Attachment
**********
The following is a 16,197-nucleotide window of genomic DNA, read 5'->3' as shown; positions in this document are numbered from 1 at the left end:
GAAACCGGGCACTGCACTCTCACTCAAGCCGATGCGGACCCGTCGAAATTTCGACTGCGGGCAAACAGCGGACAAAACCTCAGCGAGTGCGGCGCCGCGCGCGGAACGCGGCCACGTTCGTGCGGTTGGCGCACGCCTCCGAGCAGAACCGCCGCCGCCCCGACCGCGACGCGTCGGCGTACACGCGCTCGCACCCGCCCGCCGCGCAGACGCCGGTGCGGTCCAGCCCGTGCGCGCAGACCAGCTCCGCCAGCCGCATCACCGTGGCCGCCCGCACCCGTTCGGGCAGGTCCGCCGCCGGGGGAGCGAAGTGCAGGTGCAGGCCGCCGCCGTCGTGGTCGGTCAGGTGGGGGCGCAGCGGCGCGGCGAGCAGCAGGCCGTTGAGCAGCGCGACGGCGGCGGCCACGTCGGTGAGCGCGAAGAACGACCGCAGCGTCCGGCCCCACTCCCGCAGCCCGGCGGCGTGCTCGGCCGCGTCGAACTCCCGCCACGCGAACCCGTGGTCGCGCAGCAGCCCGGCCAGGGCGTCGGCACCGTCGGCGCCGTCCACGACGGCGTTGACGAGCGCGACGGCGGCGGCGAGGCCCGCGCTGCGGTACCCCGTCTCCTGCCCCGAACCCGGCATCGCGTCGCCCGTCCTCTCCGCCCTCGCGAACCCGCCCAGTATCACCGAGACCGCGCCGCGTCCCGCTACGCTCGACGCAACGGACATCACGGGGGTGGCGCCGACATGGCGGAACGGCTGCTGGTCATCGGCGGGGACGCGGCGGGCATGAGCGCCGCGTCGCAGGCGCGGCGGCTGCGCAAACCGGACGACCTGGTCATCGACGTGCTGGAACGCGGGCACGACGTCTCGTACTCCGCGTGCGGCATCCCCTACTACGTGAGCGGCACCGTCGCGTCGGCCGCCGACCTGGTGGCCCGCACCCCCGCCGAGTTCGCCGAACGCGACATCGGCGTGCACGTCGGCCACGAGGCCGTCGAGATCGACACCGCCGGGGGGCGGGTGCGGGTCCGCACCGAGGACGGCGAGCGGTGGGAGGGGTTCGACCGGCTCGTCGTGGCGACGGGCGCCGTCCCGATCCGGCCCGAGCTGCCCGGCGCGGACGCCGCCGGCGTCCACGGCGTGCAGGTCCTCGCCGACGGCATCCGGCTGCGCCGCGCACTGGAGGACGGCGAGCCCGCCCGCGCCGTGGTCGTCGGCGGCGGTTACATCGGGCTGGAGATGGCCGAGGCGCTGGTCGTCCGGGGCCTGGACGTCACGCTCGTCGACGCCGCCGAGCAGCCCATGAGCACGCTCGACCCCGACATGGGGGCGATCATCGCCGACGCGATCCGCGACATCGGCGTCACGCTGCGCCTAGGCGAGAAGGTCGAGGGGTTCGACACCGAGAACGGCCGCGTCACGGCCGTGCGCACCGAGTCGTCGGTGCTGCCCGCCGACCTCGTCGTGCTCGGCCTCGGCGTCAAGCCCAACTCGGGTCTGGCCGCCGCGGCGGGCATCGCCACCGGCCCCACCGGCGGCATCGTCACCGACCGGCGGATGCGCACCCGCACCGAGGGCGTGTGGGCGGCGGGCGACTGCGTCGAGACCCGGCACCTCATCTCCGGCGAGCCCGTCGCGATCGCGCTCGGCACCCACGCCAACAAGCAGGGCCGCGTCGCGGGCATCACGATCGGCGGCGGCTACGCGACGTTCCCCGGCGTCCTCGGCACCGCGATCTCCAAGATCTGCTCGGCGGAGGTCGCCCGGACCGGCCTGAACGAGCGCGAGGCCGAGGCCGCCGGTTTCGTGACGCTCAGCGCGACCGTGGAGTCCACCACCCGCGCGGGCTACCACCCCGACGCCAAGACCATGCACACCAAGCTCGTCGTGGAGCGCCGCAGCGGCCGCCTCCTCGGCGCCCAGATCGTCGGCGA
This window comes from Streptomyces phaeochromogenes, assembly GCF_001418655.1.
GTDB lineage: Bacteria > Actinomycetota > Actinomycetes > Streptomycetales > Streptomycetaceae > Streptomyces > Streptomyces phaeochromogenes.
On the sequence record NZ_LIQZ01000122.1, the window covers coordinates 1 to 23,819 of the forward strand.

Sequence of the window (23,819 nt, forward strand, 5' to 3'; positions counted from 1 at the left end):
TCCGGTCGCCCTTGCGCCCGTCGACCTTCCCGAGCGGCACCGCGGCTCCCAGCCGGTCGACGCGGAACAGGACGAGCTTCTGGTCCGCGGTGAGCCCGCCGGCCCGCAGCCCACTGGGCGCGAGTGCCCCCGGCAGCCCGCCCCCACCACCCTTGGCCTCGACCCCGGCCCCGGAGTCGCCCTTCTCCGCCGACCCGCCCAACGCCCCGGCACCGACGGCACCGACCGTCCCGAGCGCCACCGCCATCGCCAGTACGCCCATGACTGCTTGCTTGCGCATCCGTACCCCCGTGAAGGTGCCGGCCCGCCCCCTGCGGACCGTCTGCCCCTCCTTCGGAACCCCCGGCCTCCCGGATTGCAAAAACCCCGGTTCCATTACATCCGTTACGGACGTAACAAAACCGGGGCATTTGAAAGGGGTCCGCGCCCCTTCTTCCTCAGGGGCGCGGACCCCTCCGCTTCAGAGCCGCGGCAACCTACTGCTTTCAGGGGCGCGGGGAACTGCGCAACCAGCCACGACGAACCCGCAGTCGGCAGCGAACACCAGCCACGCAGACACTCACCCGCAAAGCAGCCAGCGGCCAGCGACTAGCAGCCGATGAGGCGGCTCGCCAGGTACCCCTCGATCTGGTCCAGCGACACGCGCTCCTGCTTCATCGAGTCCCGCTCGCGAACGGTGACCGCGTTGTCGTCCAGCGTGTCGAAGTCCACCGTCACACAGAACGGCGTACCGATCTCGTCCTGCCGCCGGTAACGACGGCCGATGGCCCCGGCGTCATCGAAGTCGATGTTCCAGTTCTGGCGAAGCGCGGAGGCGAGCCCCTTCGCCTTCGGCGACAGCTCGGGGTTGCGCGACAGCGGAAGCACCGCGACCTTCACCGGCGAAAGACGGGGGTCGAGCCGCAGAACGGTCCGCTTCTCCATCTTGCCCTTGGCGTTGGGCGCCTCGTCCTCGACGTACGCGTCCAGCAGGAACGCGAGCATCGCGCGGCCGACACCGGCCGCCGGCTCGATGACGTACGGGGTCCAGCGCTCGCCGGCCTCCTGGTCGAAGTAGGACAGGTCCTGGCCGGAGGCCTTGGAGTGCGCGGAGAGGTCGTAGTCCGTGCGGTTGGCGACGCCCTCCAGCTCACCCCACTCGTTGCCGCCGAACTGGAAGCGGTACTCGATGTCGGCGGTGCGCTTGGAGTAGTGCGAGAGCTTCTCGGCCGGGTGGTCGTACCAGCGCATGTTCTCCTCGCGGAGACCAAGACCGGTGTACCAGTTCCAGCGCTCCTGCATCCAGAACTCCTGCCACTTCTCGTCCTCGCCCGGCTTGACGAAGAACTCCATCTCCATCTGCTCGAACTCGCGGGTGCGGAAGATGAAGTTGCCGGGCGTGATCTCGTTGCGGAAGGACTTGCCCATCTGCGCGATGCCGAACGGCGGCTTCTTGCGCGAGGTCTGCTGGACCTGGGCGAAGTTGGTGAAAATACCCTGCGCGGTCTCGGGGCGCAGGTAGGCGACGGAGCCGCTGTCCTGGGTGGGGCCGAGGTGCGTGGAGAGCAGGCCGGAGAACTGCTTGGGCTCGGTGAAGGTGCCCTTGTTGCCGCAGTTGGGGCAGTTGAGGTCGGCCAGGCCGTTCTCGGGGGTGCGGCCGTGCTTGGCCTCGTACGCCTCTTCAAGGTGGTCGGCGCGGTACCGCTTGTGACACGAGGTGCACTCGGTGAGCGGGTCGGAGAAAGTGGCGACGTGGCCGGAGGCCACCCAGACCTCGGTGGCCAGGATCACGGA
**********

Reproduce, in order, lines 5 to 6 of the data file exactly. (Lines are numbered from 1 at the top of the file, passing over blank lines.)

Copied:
On the sequence record NZ_LIQZ01000122.1, the window covers coordinates 1 to 23,819 of the forward strand.

Sequence of the window (23,819 nt, forward strand, 5' to 3'; positions counted from 1 at the left end):